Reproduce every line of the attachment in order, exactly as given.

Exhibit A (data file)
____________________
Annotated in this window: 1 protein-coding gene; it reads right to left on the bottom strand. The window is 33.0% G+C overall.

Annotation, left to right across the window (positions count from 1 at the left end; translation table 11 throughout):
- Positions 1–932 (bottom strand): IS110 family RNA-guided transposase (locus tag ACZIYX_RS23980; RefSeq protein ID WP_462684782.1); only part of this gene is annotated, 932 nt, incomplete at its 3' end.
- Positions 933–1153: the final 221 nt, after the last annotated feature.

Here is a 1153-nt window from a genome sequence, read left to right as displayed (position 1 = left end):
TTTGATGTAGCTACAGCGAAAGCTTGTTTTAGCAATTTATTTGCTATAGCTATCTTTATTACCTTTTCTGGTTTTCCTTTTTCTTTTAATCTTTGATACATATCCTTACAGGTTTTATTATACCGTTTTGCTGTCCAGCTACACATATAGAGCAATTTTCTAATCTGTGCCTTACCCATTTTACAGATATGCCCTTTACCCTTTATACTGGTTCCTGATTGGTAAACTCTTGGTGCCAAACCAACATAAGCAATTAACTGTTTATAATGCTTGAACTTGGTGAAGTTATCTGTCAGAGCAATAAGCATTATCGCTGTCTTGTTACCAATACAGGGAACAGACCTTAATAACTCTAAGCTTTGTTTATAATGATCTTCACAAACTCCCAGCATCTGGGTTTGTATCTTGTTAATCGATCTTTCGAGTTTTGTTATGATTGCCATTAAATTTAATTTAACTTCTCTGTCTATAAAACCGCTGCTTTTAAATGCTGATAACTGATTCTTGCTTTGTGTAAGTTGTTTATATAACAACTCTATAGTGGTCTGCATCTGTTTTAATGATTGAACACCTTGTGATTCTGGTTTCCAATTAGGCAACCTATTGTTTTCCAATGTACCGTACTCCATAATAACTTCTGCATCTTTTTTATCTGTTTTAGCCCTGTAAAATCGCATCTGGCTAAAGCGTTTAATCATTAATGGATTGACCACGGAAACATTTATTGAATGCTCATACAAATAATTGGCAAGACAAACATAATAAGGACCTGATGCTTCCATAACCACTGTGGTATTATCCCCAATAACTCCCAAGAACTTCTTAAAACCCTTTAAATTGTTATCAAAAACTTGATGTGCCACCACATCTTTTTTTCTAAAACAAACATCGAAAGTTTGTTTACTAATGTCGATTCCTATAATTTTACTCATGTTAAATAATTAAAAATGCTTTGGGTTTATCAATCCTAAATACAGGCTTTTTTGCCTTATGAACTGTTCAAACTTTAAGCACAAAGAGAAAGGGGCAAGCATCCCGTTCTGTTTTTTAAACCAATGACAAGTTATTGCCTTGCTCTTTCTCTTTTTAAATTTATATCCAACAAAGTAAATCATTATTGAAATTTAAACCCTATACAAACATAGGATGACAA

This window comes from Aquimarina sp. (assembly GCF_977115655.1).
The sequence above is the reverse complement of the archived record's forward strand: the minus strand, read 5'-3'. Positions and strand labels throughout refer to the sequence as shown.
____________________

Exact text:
Annotated in this window: 1 protein-coding gene; it reads right to left on the bottom strand. The window is 33.0% G+C overall.

Annotation, left to right across the window (positions count from 1 at the left end; translation table 11 throughout):
- Positions 1–932 (bottom strand): IS110 family RNA-guided transposase (locus tag ACZIYX_RS23980; RefSeq protein ID WP_462684782.1); only part of this gene is annotated, 932 nt, incomplete at its 3' end.
- Positions 933–1153: the final 221 nt, after the last annotated feature.

Here is a 1153-nt window from a genome sequence, read left to right as displayed (position 1 = left end):
TTTGATGTAGCTACAGCGAAAGCTTGTTTTAGCAATTTATTTGCTATAGCTATCTTTATTACCTTTTCTGGTTTTCCTTTTTCTTTTAATCTTTGATACATATCCTTACAGGTTTTATTATACCGTTTTGCTGTCCAGCTACACATATAGAGCAATTTTCTAATCTGTGCCTTACCCATTTTACAGATATGCCCTTTACCCTTTATACTGGTTCCTGATTGGTAAACTCTTGGTGCCAAACCAACATAAGCAATTAACTGTTTATAATGCTTGAACTTGGTGAAGTTATCTGTCAGAGCAATAAGCATTATCGCTGTCTTGTTACCAATACAGGGAACAGACCTTAATAACTCTAAGCTTTGTTTATAATGATCTTCACAAACTCCCAGCATCTGGGTTTGTATCTTGTTAATCGATCTTTCGAGTTTTGTTATGATTGCCATTAAATTTAATTTAACTTCTCTGTCTATAAAACCGCTGCTTTTAAATGCTGATAACTGATTCTTGCTTTGTGTAAGTTGTTTATATAACAACTCTATAGTGGTCTGCATCTGTTTTAATGATTGAACACCTTGTGATTCTGGTTTCCAATTAGGCAACCTATTGTTTTCCAATGTACCGTACTCCATAATAACTTCTGCATCTTTTTTATCTGTTTTAGCCCTGTAAAATCGCATCTGGCTAAAGCGTTTAATCATTAATGGATTGACCACGGAAACATTTATTGAATGCTCATACAAATAATTGGCAAGACAAACATAATAAGGACCTGATGCTTCCATAACCACTGTGGTATTATCCCCAATAACTCCCAAGAACTTCTTAAAACCCTTTAAATTGTTATCAAAAACTTGATGTGCCACCACATCTTTTTTTCTAAAACAAACATCGAAAGTTTGTTTACTAATGTCGATTCCTATAATTTTACTCATGTTAAATAATTAAAAATGCTTTGGGTTTATCAATCCTAAATACAGGCTTTTTTGCCTTATGAACTGTTCAAACTTTAAGCACAAAGAGAAAGGGGCAAGCATCCCGTTCTGTTTTTTAAACCAATGACAAGTTATTGCCTTGCTCTTTCTCTTTTTAAATTTATATCCAACAAAGTAAATCATTATTGAAATTTAAACCCTATACAAACATAGGATGACAA

This window comes from Aquimarina sp. (assembly GCF_977115655.1).
The sequence above is the reverse complement of the archived record's forward strand: the minus strand, read 5'-3'. Positions and strand labels throughout refer to the sequence as shown.